Maxime Fougère and Marcel Mérette (1999) 1954-2082 Possible effects of population ageing on the current account of six OECD countries by extending the Hviding and Mérette (1998) computable overlapping-generation (OLG) models to a small economy framework Population ageing may have an important impact on current account balances, depending on the extent and the evolution of ageing in one country relative to another. A relatively faster ageing country will experience an improvement in its current account balance due to a decline in domestic investment demand that is greater than the reduction in national savings. Population ageing may lead to international capital flows from countries with an ageing population to countries with a relatively younger population, such as newly industrialised and developing countries.
Shekhar Aiyar and Ashoka Mody (2011) 1961-2001 Size and circumstances of the potential gains from demographic dividend in India using variation in the age structure of the population across Indian states The level and the growth rate of the working age ratio have both exercised a large impact on India’s economic growth. This result is robust after accounting for inter-state migration, endogeneity concerns, and the introduction of a range of control variables.
Utsav Kumar (2010) 1971-2001 Role of changing age structure of population in economic growth, while controlling for state-specific variables like overall physical and social infrastructure level Using state-level data from India, the paper shows that the pace of demographic transition varies across states, and that these differences are likely to be exacerbated over the period 2011-2026. The BIMARU states are likely to see a continuing increase in the share of the working-age population in total population. Whether India’s demographic dividend will be a boon or bane critically depends on the ability of the BIMARU states to exploit the bulge in the working-age population.
Ladusingh and Narayana (2011) 2005-2070 Quantification of demographic dividends for India using the National Transfer Accounts Framework The paper quantifies the positive macro-economic implication of the age structure transition in India-under both first and second demographic dividends. The first demographic dividend (due to higher working age population) predominates from 1980-2035 while the second demographic dividend (due to higher saving to support longer retirement) gains prominence from 2035. The total dividend for India could remain stable until 2070.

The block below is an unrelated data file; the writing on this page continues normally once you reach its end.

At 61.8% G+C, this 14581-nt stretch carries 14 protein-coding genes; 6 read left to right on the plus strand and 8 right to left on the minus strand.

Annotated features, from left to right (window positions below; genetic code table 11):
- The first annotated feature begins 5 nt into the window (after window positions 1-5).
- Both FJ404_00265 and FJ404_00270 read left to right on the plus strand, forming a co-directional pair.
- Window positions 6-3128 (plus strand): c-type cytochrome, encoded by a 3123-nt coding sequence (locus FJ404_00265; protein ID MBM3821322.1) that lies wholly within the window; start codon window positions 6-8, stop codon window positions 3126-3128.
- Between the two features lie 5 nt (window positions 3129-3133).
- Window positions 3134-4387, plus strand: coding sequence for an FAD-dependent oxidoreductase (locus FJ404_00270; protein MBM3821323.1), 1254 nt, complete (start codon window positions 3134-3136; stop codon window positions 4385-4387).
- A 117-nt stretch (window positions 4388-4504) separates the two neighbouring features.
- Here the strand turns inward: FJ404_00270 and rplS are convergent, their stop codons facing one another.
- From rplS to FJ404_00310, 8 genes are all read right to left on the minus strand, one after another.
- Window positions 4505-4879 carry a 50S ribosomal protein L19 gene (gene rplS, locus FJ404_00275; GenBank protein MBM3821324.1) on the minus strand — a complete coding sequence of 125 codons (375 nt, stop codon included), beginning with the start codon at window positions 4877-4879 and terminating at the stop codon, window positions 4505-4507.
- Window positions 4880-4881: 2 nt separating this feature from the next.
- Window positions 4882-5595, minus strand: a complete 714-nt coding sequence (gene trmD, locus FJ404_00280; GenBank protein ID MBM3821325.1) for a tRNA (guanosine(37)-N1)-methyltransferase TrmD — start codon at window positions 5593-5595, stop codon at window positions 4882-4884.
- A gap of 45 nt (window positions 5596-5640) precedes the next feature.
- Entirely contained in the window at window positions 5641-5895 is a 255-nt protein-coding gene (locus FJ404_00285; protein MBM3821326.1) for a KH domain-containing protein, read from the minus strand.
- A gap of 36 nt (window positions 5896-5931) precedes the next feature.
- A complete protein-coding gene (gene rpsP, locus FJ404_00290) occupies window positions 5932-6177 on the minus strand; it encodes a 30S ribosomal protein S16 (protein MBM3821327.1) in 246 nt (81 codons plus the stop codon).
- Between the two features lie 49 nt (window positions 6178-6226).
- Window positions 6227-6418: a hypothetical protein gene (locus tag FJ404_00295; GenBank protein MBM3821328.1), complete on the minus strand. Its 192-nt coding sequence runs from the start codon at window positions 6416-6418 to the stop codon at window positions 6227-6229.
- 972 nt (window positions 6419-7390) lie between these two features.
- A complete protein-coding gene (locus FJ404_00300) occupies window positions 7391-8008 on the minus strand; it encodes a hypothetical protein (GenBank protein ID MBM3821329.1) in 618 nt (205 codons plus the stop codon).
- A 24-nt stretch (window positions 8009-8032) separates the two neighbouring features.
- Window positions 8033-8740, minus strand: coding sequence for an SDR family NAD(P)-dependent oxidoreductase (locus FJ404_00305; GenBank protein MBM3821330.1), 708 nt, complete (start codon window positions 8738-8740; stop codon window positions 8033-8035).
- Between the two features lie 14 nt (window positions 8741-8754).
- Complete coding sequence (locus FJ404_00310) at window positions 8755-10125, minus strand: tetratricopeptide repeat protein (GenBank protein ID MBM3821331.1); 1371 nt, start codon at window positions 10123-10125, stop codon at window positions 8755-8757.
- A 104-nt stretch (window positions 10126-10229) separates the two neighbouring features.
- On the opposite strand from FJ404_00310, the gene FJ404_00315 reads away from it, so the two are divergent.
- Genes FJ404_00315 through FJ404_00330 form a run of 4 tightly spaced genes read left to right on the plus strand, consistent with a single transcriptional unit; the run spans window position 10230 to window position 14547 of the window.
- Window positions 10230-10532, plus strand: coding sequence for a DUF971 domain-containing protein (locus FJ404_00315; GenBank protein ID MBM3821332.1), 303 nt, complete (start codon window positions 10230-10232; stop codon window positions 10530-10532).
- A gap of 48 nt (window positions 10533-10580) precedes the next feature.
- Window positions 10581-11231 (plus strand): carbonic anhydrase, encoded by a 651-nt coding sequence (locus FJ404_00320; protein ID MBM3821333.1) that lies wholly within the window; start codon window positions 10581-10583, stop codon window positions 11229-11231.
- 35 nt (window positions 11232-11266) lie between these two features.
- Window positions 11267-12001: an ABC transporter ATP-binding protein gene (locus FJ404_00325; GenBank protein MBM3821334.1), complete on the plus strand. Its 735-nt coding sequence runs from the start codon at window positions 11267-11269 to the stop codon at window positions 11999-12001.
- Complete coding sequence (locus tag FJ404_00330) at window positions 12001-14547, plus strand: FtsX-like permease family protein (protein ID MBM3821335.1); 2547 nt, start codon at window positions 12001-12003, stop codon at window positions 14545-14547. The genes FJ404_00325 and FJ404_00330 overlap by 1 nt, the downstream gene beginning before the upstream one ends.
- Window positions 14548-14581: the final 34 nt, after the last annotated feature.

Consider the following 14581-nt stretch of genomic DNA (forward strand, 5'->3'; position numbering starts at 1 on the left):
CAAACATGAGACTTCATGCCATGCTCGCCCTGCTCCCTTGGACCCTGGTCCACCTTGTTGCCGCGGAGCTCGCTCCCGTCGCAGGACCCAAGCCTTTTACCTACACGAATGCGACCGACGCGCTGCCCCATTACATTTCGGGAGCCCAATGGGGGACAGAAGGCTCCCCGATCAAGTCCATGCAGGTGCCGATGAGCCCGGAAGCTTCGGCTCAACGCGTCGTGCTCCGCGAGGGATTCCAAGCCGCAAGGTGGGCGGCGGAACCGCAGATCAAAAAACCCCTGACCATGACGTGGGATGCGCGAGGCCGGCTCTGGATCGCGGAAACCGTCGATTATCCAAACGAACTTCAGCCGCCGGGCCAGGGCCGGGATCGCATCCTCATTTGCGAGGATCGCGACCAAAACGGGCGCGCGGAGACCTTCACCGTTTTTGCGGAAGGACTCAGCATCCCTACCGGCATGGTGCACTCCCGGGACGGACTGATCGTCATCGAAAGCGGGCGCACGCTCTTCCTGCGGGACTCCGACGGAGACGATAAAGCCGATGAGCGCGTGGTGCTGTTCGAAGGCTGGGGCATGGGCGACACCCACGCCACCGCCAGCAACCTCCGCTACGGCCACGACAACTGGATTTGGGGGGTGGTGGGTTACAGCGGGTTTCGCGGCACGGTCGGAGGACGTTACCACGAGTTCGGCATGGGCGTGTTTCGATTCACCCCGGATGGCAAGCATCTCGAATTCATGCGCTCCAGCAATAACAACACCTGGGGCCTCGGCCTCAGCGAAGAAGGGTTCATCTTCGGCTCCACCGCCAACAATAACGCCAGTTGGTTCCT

Annex Table 2: Correlation Matrix of the Demographic Variables
  Population Growth Age Dependency Ratio Share of Working Age Population Growth in Elderly Population
Population Growth 1
-----
     
         
Age Dependency Ratio 0.995823***
(0.00)
1
-----
   
         
Share of Working Age Population -0.995328***
(0.00)
-0.999206***
(0.00)
1
-----
 
         
Growth in Elderly Population -0.376661**
(0.01)
-0.364754**
(0.01)
0.369557**
(0.01)
1
-----
Note: Figures in the parentheses represent respective p-values.

Annex Table 3: Unit Root Test Results
Items Variable ADF Order of Integration
Without Trend With Trend
Demographic/Explanatory Variables Population Growth -2.43** -3.27* I (0)
Age Dependency Ratio -1.93** -3.58** I (0)
Share of Working Age Population -1.86 -3.34* I (0)
Growth in Elderly Population 1.04 -4.11*** I (0)
 
Macroeconomic/Dependent Variables Growth in Real GDP -6.30*** -7.81*** I (0)
Growth in Per Capita Income -5.52*** -7.85*** I (0)
CPI Inflation Rate -4.67*** -4.59*** I (0)
General Government Fiscal Deficit to GDP Ratio -3.18** -2.93 I (0)
Current Account Deficit to GDP Ratio -1.65* -2.47 I (0)
Note: ***, ** and * denote significant at 1%, 5% and 10% level, respectively.

* This article is prepared by Atri Mukherjee, Priyanka Bajaj and Sarthak Gulati of the Department of Economic and Policy Research, Reserve Bank of India. The views expressed in this article are those of the authors and do not represent the views of the Reserve Bank of India.

1 Crude birth rate = Number of live births during the year divided by the mid-year population of the country. The rate is usually expressed in terms of “per 1000 of population”.

Crude death rate= Number of deaths during the year divided by the midyear population of the country. The rate is usually expressed in terms of “per 1000 of population”.

2 BIMARU indicates Bihar, Madhya Pradesh, Rajasthan and Uttar Pradesh.

3 The United Nation’s 2019 Revision of World Population Prospects.

4 International Labour Organization (ILO)’s Global Employment Trend Report, 2013.

5 Two of the demographic variables, viz., the share of working age population and growth in aging population were found to be only trend stationary. For de-trending, time trend has been introduced as an independent variable in the relevant equations.

6 A similar analysis was carried out with the share of labour force in total population as the explanatory variable for the period 1990-2017 as the data on labour force is not available prior to 1990. The GMM results reveal that an increase in the labour force impacts real GDP and per capita income growth positively. The impact of labour force on the other macroeconomic variables, however, was not statistically significant.